Jackies Journey The people we meet

When I left the bustling town of Whangamata two years ago for a life on the road, one of my fears was that I would no longer be part of a community the way I had been.


Green as I was, I had no idea just how popular motorhoming was or how many people lived a mobile life. Having never met anyone else who had done it before, I thought we were doing something incredibly daring and different and imagined we would be entering a life of almost complete isolation.

Of course, the reality couldn’t have been more different. From the very first day, I found myself striking up conversations with people from the US to the UK. As Gareth will no doubt vouch, I haven’t stopped talking since.


Leaving both my house and my comfort zone behind opened the door to a whole new world of like-minded people. One of my all-time favourite memories is staying at a freedom camp near Kingston early on in our travels.

There were NZMCA members in buses and motorhomes, young couples with toddlers in rental vans, overseas tourists in cars and, Gareth and me, all standing together at the edge of Lake Wakatipu, watching the most incredible sunset.

We were all so different, yet just the same. I realised that far from isolating myself, I had simply exchanged one community for another, even bigger one.

No boundaries to friendships 


When people ask what’s the best thing about our lifestyle, our answer is always ‘the people we meet’. Living on the road expands your horizons and breaks down the social barriers and constraints of regular living.

When you live in a house in the same location, working the same job for years at a time, you rarely tend to meet anyone new. By the same token, you tend not to talk to anyone outside your own age group or small social circle. But not us. 

In comparison, we meet dozens of new people a week. Being relative youngsters by motorhoming standards, many people we meet are at least twice Gareth’s age and even three times, but that doesn’t stop us all getting along great guns and socialising. Some of our dearest friends are in their 60s, 70s, and even 90s; friendships that have enriched our lives.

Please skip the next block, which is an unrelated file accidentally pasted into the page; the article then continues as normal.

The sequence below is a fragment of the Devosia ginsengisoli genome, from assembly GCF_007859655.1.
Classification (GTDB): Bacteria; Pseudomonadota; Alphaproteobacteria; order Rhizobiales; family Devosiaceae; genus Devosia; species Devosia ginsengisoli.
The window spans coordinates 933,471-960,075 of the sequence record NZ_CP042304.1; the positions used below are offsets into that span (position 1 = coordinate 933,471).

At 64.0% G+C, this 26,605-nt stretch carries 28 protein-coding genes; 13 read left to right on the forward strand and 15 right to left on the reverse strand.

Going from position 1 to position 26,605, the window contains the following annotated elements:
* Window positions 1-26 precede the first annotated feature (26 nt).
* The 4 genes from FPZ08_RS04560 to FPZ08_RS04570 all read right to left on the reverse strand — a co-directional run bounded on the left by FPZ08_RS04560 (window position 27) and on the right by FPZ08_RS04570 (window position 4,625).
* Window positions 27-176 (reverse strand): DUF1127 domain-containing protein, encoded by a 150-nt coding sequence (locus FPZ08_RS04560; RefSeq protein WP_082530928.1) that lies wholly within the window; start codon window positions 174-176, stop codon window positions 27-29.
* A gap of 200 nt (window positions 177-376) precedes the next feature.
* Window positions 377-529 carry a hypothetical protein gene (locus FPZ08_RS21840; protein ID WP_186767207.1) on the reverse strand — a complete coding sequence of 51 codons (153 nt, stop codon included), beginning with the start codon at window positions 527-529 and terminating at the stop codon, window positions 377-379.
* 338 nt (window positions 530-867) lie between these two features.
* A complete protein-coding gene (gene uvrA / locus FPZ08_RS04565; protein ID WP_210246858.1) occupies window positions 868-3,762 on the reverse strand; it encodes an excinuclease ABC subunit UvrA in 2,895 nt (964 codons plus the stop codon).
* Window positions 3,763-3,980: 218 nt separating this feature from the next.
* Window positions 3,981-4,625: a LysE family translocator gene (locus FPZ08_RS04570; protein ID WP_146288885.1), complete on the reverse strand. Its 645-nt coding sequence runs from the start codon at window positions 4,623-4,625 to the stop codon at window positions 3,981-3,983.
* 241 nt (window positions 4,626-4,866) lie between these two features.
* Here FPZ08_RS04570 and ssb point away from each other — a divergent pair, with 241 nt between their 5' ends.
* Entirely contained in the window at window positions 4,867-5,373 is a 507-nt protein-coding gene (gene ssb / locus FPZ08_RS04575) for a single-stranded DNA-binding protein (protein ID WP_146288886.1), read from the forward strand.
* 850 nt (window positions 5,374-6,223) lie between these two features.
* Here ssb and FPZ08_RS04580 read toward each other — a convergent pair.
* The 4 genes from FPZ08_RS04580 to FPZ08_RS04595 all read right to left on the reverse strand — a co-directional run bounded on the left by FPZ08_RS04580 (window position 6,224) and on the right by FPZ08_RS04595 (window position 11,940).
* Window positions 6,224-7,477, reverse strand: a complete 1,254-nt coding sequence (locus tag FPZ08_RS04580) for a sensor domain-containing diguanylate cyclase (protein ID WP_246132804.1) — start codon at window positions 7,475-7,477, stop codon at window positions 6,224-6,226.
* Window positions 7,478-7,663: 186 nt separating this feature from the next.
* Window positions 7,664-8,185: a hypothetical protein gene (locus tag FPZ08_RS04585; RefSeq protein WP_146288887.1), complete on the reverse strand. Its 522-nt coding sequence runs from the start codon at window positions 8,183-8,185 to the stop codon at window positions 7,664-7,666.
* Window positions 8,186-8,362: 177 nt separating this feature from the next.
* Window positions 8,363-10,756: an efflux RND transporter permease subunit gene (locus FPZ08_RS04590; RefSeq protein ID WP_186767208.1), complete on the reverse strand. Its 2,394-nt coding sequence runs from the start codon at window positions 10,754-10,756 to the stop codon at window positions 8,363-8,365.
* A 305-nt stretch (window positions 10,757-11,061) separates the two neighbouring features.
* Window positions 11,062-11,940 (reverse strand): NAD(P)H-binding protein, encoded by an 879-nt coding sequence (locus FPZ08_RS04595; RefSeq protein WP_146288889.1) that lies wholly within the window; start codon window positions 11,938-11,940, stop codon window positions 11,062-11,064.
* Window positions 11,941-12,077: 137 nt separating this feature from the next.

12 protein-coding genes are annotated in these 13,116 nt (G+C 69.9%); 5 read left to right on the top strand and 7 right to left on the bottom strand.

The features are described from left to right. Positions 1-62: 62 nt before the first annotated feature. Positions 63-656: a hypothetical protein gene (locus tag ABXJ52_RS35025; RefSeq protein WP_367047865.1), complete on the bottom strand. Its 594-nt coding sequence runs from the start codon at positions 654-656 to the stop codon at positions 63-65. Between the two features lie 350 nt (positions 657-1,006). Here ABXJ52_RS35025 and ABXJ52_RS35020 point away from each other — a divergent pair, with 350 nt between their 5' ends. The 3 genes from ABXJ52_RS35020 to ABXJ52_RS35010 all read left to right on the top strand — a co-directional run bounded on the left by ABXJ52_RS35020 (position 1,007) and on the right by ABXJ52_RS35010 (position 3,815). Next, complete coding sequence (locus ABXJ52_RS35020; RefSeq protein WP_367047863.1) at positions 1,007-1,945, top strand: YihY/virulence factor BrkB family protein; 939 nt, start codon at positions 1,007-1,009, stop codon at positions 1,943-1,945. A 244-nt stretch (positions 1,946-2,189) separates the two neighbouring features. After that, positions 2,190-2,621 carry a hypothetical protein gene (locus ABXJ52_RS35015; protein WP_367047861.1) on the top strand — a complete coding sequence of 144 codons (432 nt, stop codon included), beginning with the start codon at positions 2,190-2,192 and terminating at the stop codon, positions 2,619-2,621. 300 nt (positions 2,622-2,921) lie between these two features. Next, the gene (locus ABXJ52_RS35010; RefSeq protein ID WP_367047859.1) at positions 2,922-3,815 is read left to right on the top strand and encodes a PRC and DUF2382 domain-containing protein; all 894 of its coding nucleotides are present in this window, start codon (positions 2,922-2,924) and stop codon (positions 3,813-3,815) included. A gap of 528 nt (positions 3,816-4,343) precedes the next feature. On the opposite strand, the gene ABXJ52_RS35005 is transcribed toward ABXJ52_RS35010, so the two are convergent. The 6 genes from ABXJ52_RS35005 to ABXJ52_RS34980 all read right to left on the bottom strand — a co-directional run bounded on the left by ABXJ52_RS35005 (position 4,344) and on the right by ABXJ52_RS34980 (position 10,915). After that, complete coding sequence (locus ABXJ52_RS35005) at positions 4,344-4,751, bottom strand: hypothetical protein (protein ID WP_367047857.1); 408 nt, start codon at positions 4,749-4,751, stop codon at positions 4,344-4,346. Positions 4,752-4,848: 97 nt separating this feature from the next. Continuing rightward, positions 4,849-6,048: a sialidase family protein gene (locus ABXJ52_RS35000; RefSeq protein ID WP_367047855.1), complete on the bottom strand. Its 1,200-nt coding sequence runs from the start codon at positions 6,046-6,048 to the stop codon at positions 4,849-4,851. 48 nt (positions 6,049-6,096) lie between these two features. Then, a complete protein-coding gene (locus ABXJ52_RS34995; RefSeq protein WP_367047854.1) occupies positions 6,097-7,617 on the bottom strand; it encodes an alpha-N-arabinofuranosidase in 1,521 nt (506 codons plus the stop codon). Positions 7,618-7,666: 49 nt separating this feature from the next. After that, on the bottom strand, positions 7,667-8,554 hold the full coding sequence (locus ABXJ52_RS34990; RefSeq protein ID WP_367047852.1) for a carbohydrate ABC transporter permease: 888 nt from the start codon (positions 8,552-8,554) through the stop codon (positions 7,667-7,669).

The best of both worlds


The many overseas tourists who cross our paths as they plot their course around New Zealand are both enlightening and entertaining and give us an interesting glimpse into their countries and cultures. Through oversaturation and media hype, many people have sadly learned to make judgements regarding overseas travellers based only on their vehicles, or their nationalities as a whole, and not the individuals inside.

As a result, we have noticed that on the whole, Kiwi motorhomers rarely tend to mix with their overseas counterparts, which is a great shame. For us, however, being in a small vehicle means we get to enjoy the best of both worlds. When we are inside our van, both locals and overseas travellers often assume we are European, until we start talking.

We have been privileged to meet many wonderful people from all over the world and continue to keep in touch and follow each other’s travels long after they have left our shores.

Happy Hour


As for us Kiwis, what more pleasant way is there to spend an afternoon than joining other motorhomers for a traditional ‘Happy Hour’? While many of us enjoy the opportunity to share conversation and a tipple with our fellow campers, you don’t have to be a drinker to join in the fun.

It’s about getting out there and meeting the neighbours, learning about people and places, passing on tips, and sharing stories. There’s nothing better than having a good yarn with someone who understands the lifestyle, its joys, and its challenges.